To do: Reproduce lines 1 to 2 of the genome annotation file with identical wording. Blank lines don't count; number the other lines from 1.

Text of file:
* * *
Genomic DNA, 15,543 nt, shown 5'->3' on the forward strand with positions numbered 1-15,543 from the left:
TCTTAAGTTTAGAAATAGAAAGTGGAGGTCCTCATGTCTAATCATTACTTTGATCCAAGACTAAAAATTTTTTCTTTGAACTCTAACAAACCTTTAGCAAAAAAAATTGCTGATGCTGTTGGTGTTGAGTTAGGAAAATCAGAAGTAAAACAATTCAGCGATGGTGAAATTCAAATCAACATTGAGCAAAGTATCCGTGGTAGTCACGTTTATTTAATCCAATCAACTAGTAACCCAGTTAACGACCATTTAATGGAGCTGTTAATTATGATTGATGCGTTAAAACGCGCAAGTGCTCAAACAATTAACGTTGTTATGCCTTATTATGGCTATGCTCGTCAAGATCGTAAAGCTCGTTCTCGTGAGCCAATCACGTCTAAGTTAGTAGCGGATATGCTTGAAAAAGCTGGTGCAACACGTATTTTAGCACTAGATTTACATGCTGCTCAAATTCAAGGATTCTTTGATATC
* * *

Genomic DNA, 15,543 nt, shown 5'->3' on the forward strand with positions numbered 1-15,543 from the left:
TCTTAAGTTTAGAAATAGAAAGTGGAGGTCCTCATGTCTAATCATTACTTTGATCCAAGACTAAAAATTTTTTCTTTGAACTCTAACAAACCTTTAGCAAAAAAAATTGCTGATGCTGTTGGTGTTGAGTTAGGAAAATCAGAAGTAAAACAATTCAGCGATGGTGAAATTCAAATCAACATTGAGCAAAGTATCCGTGGTAGTCACGTTTATTTAATCCAATCAACTAGTAACCCAGTTAACGACCATTTAATGGAGCTGTTAATTATGATTGATGCGTTAAAACGCGCAAGTGCTCAAACAATTAACGTTGTTATGCCTTATTATGGCTATGCTCGTCAAGATCGTAAAGCTCGTTCTCGTGAGCCAATCACGTCTAAGTTAGTAGCGGATATGCTTGAAAAAGCTGGTGCAACACGTATTTTAGCACTAGATTTACATGCTGCTCAAATTCAAGGATTCTTTGATATC